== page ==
Lost and found
I have been reading only a few blogs about anime this past half year. That amounts to quite some time, but then again, I have had to experience a terrible first semester which left me no time for exploration. Indeed, the experience of a bad semester left me little room for expansion of my perceptions as well as the explorations of others, but it gave me a lot of time to reflect and to ponder primarily why I was not what I used to be, which became the source of mostly introspective and reflective posts. I often looked inward, not outward, and although I had an unlimited source where I could cull my thoughts, I believed I was trapping myself within me, like what Japan did before the 1900s. True, it gave the nation the improvement and solidarity that it sought, but it also blinded them from knowing their bounds. I guess the similar thing was happening to me. I did not know where my limits were as a person, and as an avid fan I limited myself to only my own value judgments with regard to the anime I watched.
I believe in myself, who believes in himself
It was a good thing I stopped entrenching myself within the shell I created. I started reading more anime blogs than the usual ones I read, and frankly the only blog I read with consistency these past six months was RyanA’s AloeDream. I appreciate his friendly demeanor towards me as well as his lighthearted (and this I mean in a positive manner) way of blogging.
The reward was instantaneous. Just this morning, I read a meta-blogging attempt by Jeff, and the insights I gained from the short post of his was outstanding. Reading his introduction reminded me of my old days in WordPress where I had an average of twenty comments each summary post of Ergo Proxy I wrote, and visitors of at least a thousand a day. I stopped writing about Ergo Proxy because the anime came to a point where it was almost incomprehensible as well as very boring. On a personal level, I could not do summary posts even on a weekly basis: the action tired me too much. Blogging was supposed to be a catharsis, but writing those seemed to me as chores. I stopped, and so my traffic suffered.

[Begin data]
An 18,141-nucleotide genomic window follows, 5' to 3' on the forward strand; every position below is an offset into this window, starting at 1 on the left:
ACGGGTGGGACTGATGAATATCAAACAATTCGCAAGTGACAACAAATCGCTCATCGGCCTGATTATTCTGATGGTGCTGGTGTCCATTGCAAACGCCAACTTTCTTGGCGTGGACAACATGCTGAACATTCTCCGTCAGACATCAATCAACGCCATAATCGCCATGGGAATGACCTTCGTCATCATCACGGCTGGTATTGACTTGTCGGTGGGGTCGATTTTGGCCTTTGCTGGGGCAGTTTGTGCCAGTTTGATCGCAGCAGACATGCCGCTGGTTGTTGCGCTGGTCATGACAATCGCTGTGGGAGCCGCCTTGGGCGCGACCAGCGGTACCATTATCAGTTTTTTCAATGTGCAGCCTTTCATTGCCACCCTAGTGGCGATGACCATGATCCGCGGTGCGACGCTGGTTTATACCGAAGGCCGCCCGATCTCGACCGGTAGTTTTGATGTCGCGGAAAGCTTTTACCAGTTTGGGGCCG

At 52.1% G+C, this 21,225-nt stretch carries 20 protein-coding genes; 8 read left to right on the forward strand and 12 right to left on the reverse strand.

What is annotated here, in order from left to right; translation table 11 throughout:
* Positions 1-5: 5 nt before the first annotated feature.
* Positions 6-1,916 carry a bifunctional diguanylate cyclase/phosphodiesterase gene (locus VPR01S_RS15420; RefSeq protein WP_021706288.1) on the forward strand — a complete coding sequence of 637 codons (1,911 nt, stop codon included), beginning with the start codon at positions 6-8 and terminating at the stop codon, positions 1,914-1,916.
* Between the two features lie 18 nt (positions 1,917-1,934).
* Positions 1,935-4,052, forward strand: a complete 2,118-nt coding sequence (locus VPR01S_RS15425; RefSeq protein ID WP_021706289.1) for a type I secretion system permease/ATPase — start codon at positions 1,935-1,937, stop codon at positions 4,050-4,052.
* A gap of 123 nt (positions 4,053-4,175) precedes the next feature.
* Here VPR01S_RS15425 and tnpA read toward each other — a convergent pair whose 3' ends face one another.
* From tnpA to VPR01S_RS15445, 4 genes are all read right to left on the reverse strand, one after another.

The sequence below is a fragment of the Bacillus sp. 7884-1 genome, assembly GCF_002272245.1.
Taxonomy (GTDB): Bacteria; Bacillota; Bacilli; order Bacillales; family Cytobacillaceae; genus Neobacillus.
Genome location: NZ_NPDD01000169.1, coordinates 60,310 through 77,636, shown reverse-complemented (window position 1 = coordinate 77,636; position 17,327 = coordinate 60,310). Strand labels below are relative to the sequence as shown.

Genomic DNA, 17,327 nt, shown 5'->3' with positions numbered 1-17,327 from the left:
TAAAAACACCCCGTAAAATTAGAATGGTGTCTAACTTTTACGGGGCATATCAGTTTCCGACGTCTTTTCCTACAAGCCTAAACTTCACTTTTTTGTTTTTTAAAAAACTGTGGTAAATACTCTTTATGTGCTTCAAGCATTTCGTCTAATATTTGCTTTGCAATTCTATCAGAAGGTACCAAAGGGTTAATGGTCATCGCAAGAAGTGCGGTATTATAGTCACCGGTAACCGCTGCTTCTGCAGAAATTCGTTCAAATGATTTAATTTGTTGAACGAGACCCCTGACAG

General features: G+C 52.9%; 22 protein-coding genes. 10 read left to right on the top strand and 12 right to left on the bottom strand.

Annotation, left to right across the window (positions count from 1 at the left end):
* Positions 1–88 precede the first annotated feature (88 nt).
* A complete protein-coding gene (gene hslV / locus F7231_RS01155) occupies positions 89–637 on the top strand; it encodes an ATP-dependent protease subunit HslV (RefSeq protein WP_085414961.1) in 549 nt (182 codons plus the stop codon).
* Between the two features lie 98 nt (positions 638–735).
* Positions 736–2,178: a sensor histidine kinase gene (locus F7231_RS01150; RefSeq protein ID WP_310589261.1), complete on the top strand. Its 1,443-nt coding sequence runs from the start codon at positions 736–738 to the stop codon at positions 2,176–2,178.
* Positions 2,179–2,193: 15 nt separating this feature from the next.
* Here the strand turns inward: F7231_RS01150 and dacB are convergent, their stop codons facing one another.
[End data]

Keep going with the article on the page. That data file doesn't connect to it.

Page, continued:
Nowadays, I write primarily what I want, and when I am in the right mind I tend to think writing about media in general, with anime as a focal point. Otherwise, my lows would reflect the times when all I would write about were updates about what happened to me. A writer fails to remain a writer if he is not read; to remain as one, I had to remind what faithful readers remained that I was alright but struggling through school.
I appreciate comments more than visits, though. I guess I will not mind if only twenty people a day visit my blog as long as they add something to my posts, which double as springboards to discussion. I truly appreciate those who have written comments in my posts (whether coerced or not) because they allow discussion to proceed and intellect to foment (I am getting fond of this word nowadays).
I guess Jeff and I have reached the same conclusion: we have to post more. This was no attempt at meta-blogging, but I guess reflections on a meta-blog post end up as meta-blogging anyways.